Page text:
Students face prosecution in murder case

Updated: Apr 9, 2024 China Daily Print
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Three suspected of killing classmate will be held criminally responsible

Three students suspected of killing their classmate in Handan, Hebei province, will face prosecution, provincial prosecutors said on Monday.

The prosecution was approved after review by China's top procuratorate, which means that the judicial process will continue in line with the Chinese Criminal Law and the three are expected to face criminal liability.

A Grade 7 student surnamed Wang was killed in Feixiang district of Handan on March 10, and the next day three suspects surnamed Zhang, Li and Ma were captured by local police, according to the Hebei Provincial People's Procuratorate.

The case has sparked heated discussions on juvenile offenses. Some Chinese media outlets previously said that the body of the victim was found buried in a vegetable greenhouse in Feixiang's Zhangzhuang village, about 100 meters from the house of one of the suspects.

On March 19, Feixiang police told China Central Television that the killing was premeditated, saying that no evidence was discovered that indicated the involvement of adults.

The police added that the suspects dug a hole in the greenhouse over two days, March 9 and 10, to bury the body.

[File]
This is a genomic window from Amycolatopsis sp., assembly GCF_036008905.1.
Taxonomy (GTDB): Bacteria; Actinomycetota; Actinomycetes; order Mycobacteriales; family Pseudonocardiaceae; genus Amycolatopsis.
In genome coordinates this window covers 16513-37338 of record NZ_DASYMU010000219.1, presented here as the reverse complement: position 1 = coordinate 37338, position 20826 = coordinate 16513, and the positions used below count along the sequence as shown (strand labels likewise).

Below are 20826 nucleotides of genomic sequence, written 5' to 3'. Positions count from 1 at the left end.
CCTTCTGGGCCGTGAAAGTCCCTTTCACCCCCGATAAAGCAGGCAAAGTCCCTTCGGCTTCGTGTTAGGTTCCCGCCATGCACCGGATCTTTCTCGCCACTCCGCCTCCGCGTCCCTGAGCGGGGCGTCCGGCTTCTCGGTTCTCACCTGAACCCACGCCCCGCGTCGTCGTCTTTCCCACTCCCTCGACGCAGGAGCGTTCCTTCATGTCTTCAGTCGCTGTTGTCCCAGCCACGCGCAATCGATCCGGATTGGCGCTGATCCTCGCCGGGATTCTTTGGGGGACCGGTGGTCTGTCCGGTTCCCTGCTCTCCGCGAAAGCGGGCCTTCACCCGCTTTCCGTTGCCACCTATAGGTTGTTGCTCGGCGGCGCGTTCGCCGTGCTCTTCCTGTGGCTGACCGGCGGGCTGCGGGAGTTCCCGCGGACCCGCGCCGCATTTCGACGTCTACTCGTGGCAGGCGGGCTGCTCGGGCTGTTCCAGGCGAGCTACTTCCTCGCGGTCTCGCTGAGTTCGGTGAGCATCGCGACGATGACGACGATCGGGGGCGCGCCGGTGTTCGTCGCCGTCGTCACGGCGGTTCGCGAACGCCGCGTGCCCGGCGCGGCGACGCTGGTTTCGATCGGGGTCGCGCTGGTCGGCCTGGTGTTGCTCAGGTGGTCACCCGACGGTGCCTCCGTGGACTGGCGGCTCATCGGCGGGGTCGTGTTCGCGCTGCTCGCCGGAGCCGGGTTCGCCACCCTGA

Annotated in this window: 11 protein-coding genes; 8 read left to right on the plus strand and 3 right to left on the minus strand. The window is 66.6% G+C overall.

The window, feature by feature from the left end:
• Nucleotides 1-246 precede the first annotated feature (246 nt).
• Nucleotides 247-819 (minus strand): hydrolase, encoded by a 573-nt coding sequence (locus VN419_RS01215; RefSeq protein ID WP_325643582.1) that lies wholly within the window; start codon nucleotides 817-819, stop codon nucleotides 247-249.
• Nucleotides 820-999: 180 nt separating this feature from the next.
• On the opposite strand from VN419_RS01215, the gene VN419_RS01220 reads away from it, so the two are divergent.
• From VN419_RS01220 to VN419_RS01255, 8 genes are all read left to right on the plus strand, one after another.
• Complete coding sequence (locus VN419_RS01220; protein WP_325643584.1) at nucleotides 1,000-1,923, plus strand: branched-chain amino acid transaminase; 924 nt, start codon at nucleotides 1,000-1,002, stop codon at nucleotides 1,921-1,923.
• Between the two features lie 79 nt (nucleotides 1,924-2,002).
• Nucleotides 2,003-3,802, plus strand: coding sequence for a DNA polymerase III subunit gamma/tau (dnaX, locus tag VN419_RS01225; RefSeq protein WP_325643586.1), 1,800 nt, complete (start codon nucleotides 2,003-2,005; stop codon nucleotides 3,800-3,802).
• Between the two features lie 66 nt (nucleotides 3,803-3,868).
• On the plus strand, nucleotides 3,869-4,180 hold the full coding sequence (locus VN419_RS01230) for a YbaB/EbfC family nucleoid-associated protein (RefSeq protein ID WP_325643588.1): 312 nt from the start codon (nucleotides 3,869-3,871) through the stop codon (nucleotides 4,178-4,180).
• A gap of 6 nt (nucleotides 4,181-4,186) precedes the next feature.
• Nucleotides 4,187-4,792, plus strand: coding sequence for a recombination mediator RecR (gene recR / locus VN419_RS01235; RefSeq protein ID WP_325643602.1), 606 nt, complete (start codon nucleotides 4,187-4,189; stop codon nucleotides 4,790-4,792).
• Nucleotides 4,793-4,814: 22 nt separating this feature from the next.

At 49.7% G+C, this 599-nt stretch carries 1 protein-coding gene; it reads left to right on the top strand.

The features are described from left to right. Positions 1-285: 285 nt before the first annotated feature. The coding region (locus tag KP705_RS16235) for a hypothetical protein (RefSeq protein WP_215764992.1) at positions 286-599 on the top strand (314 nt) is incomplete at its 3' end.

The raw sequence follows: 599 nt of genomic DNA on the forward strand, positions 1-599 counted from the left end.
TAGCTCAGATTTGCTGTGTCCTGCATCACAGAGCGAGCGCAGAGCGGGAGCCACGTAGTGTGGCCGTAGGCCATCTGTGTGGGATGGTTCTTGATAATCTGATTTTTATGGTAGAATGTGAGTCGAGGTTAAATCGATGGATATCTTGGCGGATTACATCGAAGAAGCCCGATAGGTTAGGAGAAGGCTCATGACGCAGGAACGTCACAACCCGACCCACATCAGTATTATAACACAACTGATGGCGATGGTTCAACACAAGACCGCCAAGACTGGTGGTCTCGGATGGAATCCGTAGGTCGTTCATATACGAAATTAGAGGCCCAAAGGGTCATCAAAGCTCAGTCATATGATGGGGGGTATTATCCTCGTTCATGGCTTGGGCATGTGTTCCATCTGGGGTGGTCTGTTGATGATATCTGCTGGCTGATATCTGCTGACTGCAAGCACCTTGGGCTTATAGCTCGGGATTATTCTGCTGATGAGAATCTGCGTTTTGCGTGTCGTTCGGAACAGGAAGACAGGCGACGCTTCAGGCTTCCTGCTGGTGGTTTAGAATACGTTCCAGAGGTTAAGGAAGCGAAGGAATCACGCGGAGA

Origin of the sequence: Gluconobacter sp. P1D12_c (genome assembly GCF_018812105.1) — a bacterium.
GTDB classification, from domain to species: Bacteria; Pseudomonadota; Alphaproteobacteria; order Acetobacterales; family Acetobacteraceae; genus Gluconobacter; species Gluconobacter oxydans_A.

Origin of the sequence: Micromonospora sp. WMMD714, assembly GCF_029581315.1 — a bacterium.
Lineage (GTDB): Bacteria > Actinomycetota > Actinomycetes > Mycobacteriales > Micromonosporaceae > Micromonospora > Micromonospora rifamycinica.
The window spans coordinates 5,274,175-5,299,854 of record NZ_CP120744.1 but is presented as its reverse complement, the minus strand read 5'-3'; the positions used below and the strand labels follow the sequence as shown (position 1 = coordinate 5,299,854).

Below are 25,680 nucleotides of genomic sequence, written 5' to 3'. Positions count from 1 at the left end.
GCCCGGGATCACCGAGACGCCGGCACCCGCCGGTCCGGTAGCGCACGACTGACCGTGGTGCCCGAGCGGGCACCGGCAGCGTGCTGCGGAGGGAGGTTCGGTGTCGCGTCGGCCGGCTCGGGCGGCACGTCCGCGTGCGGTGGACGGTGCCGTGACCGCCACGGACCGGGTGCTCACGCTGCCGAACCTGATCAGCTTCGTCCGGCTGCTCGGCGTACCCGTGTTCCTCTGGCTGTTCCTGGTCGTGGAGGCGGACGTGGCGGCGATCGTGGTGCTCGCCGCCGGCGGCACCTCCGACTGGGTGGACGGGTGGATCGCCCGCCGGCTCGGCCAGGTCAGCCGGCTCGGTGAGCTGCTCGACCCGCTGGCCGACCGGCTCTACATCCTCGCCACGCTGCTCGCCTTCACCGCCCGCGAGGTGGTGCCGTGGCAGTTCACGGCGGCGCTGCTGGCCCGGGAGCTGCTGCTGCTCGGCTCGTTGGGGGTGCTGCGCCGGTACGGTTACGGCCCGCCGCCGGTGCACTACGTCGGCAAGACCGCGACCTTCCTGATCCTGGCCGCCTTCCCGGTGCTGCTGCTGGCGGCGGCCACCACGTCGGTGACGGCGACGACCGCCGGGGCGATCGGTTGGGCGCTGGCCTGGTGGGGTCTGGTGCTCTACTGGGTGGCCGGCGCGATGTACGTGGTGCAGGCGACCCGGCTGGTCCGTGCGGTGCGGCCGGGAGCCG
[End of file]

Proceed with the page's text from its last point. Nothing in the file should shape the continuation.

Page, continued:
On March 21, the district's public security department transferred the case to local prosecutors to decide whether to prosecute.

After the review, prosecutors concluded that the three minors should be held criminally responsible, as they were between 12 and 14 years old, and the circumstances of the case were severe, the procuratorate said.

Children aged 12 to 14 can be held criminally liable for intentional killing by extremely cruel means, or intentional injury that leads to death or severely disables others, but the law stresses that the decision to prosecute must be approved by the Supreme People's Procuratorate.

"Lowering the age of criminal liability to 12 in special circumstances has provided a legal channel to fight serious and violent offenses committed by very young individuals," said He Ting, a law professor at Beijing Normal University.

"The adjustment in age was made considering new situations and problems of juvenile delinquency," he explained.

But he noted that imposing penalties is the last resort in handling juvenile crimes, emphasizing that whether to prosecute or punish minors should be determined by the specific circumstances in each case.

According to him, the SPP has prudently reviewed every child-related report submitted by lower prosecuting authorities nationwide since the amended law came into effect in March 2021.

While approving the prosecution of young suspects whose alleged serious and violent actions meet the criteria, the SPP also offers rehabilitation and education to those without approval, and provides help and protection for minor victims, he said.

He pointed out that combatting juvenile crimes is a complex and systematic job, "meaning the problem cannot be completely resolved only by criminal punishment," he said, calling for greater effort to strengthen the graded intervention, correction and prevention of juvenile delinquent behaviors.

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